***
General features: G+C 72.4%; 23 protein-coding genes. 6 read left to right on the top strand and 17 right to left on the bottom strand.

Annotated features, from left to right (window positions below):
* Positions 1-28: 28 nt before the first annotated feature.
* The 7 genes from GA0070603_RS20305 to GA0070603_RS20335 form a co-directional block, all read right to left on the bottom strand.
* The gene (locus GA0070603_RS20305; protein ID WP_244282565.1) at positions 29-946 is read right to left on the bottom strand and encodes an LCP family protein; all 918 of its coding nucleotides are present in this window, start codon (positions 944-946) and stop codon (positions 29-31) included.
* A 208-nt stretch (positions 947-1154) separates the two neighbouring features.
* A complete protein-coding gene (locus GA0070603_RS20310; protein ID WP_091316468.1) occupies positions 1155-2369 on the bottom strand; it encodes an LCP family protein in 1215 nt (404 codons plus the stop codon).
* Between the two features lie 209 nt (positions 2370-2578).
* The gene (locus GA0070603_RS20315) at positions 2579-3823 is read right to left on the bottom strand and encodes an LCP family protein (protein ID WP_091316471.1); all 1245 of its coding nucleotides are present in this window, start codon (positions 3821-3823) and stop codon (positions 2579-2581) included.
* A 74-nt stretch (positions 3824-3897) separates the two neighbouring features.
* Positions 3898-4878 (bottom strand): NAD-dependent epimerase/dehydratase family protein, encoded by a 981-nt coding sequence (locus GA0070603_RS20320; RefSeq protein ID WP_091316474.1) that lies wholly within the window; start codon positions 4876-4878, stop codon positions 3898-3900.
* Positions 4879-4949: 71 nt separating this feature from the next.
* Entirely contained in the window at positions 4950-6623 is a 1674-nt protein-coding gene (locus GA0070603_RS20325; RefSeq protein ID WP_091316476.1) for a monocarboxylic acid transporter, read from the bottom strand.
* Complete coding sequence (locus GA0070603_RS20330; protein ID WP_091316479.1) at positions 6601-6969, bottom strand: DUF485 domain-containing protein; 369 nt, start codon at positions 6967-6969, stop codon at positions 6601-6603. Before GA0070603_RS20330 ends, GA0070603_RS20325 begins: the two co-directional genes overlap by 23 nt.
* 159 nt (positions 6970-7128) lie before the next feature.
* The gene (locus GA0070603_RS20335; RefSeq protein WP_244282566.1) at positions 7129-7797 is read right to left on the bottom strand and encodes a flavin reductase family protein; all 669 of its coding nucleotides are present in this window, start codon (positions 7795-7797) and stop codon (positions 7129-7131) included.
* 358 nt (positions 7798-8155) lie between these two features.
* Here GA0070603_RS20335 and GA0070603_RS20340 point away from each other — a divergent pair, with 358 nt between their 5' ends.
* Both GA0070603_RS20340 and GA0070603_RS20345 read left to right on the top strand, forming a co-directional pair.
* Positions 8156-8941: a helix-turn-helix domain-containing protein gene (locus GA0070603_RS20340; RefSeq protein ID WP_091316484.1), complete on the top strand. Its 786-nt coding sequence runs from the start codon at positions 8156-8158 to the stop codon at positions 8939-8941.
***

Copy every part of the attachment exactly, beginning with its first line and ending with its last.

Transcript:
General features: G+C 72.4%; 23 protein-coding genes. 6 read left to right on the top strand and 17 right to left on the bottom strand.

Annotated features, from left to right (window positions below):
* Positions 1-28: 28 nt before the first annotated feature.
* The 7 genes from GA0070603_RS20305 to GA0070603_RS20335 form a co-directional block, all read right to left on the bottom strand.
* The gene (locus GA0070603_RS20305; protein ID WP_244282565.1) at positions 29-946 is read right to left on the bottom strand and encodes an LCP family protein; all 918 of its coding nucleotides are present in this window, start codon (positions 944-946) and stop codon (positions 29-31) included.
* A 208-nt stretch (positions 947-1154) separates the two neighbouring features.
* A complete protein-coding gene (locus GA0070603_RS20310; protein ID WP_091316468.1) occupies positions 1155-2369 on the bottom strand; it encodes an LCP family protein in 1215 nt (404 codons plus the stop codon).
* Between the two features lie 209 nt (positions 2370-2578).
* The gene (locus GA0070603_RS20315) at positions 2579-3823 is read right to left on the bottom strand and encodes an LCP family protein (protein ID WP_091316471.1); all 1245 of its coding nucleotides are present in this window, start codon (positions 3821-3823) and stop codon (positions 2579-2581) included.
* A 74-nt stretch (positions 3824-3897) separates the two neighbouring features.
* Positions 3898-4878 (bottom strand): NAD-dependent epimerase/dehydratase family protein, encoded by a 981-nt coding sequence (locus GA0070603_RS20320; RefSeq protein ID WP_091316474.1) that lies wholly within the window; start codon positions 4876-4878, stop codon positions 3898-3900.
* Positions 4879-4949: 71 nt separating this feature from the next.
* Entirely contained in the window at positions 4950-6623 is a 1674-nt protein-coding gene (locus GA0070603_RS20325; RefSeq protein ID WP_091316476.1) for a monocarboxylic acid transporter, read from the bottom strand.
* Complete coding sequence (locus GA0070603_RS20330; protein ID WP_091316479.1) at positions 6601-6969, bottom strand: DUF485 domain-containing protein; 369 nt, start codon at positions 6967-6969, stop codon at positions 6601-6603. Before GA0070603_RS20330 ends, GA0070603_RS20325 begins: the two co-directional genes overlap by 23 nt.
* 159 nt (positions 6970-7128) lie before the next feature.
* The gene (locus GA0070603_RS20335; RefSeq protein WP_244282566.1) at positions 7129-7797 is read right to left on the bottom strand and encodes a flavin reductase family protein; all 669 of its coding nucleotides are present in this window, start codon (positions 7795-7797) and stop codon (positions 7129-7131) included.
* 358 nt (positions 7798-8155) lie between these two features.
* Here GA0070603_RS20335 and GA0070603_RS20340 point away from each other — a divergent pair, with 358 nt between their 5' ends.
* Both GA0070603_RS20340 and GA0070603_RS20345 read left to right on the top strand, forming a co-directional pair.
* Positions 8156-8941: a helix-turn-helix domain-containing protein gene (locus GA0070603_RS20340; RefSeq protein ID WP_091316484.1), complete on the top strand. Its 786-nt coding sequence runs from the start codon at positions 8156-8158 to the stop codon at positions 8939-8941.